Support Long-term Thinking
Support Long-term Thinking

Blog Archive for the ‘Infrastructure’ Category

American Infrastructure’s “Technical Debt”

by Ahmed Kabil on November 4th, 02019

With fires burning in California again, Alexis Madrigal has written a piece in The Atlantic on the technical debt embedded in America’s infrastructure: A kind of toxic debt is embedded in much . . .   Read More

Long-term Building in Japan

by Alexander Rose - Twitter: @zander on September 11th, 02019

When I started working with Stewart Brand over two decades ago, he told me about the ideas behind Long Now, and how we might build the seed for a very long-lived institution. . .   Read More

What a Prehistoric Monument Reveals about the Value of Maintenance

by Ahmed Kabil on September 5th, 02019

Members of Long Now London chalking the White Horse of Uffington, a 3000-year-old prehistoric hill figure in England. Photo by Peter Landers. Imagine, if you will, that you could travel back in time three thousand years to the late Bronze Age, with a bird’s eye view of a hill near . . .   Read More

The Nuclear Bunker Preserving Movie History

by Ahmed Kabil on June 22nd, 02017

During the Cold War, this underground bunker in Culpeper, Virginia was where the government would have taken the president if a nuclear war broke out. Now, the Library of Congress is using it to preserve all manner of films, from Casablanca to Harry Potter. The oldest films were made on nitrate, a fragile and highly. . .   Read More

These 1,000-Year-Old Windmills Work Perfectly, But Their Future is in Doubt

by Ahmed Kabil on April 10th, 02017

From National Geographic comes a video profiling the durable windmills of Nashtifan, Iran. These windmills constructed over a thousand years ago out of clay, straw and wood are not only still standing; they work just as well as they did when they were first built.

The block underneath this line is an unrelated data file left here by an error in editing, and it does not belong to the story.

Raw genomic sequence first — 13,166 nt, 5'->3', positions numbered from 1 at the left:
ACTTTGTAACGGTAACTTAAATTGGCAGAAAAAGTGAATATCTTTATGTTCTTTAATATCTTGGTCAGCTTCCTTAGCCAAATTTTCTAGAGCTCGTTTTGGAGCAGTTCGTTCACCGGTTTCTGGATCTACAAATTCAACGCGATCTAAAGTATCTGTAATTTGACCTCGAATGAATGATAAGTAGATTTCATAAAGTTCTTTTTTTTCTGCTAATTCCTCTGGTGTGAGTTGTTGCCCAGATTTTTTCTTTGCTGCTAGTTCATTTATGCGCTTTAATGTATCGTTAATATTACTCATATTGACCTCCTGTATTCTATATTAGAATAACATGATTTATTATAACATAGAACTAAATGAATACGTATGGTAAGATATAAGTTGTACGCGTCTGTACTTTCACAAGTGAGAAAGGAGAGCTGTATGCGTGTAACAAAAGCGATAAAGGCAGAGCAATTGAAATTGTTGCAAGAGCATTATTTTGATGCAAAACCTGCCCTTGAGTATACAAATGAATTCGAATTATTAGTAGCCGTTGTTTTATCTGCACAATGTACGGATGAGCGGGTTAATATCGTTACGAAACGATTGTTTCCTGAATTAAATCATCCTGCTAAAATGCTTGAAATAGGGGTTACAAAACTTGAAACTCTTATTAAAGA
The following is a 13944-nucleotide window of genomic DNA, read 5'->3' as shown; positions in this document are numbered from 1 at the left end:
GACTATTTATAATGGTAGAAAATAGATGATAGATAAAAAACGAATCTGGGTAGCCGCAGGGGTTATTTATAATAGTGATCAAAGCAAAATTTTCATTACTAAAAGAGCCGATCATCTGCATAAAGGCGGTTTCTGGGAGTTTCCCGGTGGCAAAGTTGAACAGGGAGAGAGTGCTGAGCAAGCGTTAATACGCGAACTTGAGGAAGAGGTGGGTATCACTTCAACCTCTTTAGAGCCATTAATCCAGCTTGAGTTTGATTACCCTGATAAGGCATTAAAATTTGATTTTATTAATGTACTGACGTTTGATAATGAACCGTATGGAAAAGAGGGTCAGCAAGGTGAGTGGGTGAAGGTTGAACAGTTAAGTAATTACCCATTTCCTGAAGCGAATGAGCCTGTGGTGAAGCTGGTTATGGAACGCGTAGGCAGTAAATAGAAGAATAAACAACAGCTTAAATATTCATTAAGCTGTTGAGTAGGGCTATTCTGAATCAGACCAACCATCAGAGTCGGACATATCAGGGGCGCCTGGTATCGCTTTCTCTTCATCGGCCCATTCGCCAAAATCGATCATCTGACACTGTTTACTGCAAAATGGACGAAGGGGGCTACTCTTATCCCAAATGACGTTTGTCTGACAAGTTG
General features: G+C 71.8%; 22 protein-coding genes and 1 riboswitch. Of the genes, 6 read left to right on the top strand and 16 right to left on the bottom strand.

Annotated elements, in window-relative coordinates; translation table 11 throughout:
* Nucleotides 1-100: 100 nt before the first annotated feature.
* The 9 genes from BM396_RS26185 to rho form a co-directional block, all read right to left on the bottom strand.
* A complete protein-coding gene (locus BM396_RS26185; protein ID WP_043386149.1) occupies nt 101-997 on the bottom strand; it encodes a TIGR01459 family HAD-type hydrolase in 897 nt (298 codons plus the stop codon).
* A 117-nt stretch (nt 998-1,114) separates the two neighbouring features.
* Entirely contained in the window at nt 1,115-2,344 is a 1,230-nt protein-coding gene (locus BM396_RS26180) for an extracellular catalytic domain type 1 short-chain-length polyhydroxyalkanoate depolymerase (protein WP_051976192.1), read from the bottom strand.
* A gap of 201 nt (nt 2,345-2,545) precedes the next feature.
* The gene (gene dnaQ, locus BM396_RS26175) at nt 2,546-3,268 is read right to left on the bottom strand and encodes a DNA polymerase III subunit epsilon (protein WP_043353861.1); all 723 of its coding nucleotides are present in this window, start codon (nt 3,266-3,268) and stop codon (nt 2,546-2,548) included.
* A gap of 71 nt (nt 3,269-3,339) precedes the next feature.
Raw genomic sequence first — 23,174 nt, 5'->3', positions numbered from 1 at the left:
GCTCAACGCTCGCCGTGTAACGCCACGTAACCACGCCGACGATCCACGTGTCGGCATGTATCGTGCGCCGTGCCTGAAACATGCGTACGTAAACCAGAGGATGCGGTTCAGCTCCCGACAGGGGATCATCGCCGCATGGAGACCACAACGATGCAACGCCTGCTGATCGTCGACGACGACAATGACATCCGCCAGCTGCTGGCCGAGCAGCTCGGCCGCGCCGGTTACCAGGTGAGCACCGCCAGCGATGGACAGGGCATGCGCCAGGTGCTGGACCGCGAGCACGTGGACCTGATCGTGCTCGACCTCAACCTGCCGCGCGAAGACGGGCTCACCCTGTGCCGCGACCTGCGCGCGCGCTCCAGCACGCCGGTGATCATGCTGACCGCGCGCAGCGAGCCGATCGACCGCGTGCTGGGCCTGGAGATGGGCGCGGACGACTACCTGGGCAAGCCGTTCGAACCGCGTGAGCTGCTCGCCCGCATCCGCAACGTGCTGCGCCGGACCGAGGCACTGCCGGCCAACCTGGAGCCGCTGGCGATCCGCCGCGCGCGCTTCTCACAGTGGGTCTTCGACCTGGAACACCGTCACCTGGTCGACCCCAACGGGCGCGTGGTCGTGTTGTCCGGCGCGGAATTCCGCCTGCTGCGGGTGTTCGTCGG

In designing and building the Clock of the Long Now. . .   Read More

Craters & Mudrock: Tools for Imagining Distant Future Finlands

by Vincent Ialenti on July 5th, 02016

Lake Lappajärvi (Photo Credit: Hannu Oksa)About 73 million years ago a meteorite crashed into what is now Finland’s Southern Ostrobothnia region. Today, serene Lake Lappajärvi rests in the twenty-three kilometer wide crater made in the distant past blast’s wake. Locals still enjoy boating to Lappajärvi’s Kärn. . .   Read More

James Fallows gives update to his “Civilization’s Infrastructure” Seminar

by Andrew Warner on November 5th, 02015

We under-imagine benefits and over-imagine problems with civilian infrastructure projects, yet we do the opposite with military infrastructure-scale weapons systems.  Both behaviors defy reason and cause harm.
— Stewart Brand
James Fallows recently wrote a piece for the Atlantic describing common bias in dealing with military infrastructure vs. public infrastructure, expanding on the. . .   Read More

James Fallows, “Infrastructure Investment Tricks”

by Andrew Warner on October 20th, 02015

This lecture was presented as part of The Long Now Foundation’s monthly Seminars About Long-term Thinking.

Civilization’s Infrastructure
Tuesday, October 6 02015 – San Francisco

Video is up on the Fallows Seminar page.
*********************
Audio is up on the Fallows Seminar page, or you can subscribe to our podcast.
*********************

Infrastructure investment tricks – a summary. . .   Read More

Saul Griffith, “Green Infrastructure”

by Andrew Warner on October 3rd, 02015

This lecture was presented as part of The Long Now Foundation’s monthly Seminars About Long-term Thinking.

Infrastructure & Climate Change
Monday September 21, 02015 – San Francisco

Video is up on the Griffith Seminar page.
*********************

Audio is up on the Griffith Seminar page, or you can subscribe to our podcast.
*********************

Green infrastructure – a summary. . .   Read More

Explore Urban Infrastructure at the MacroCity Conference, May 30-31

by Charlotte Hajer on April 15th, 02014

We rarely see in full the cities that we live in. Focused on our daily lives, urban dwellers are often only dimly aware of the numerous, enmeshed layers of critical infrastructure that quietly hum in the background to make modern life possible.
Come and explore the amazing stories and surprising histories to be found lurking. . .   Read More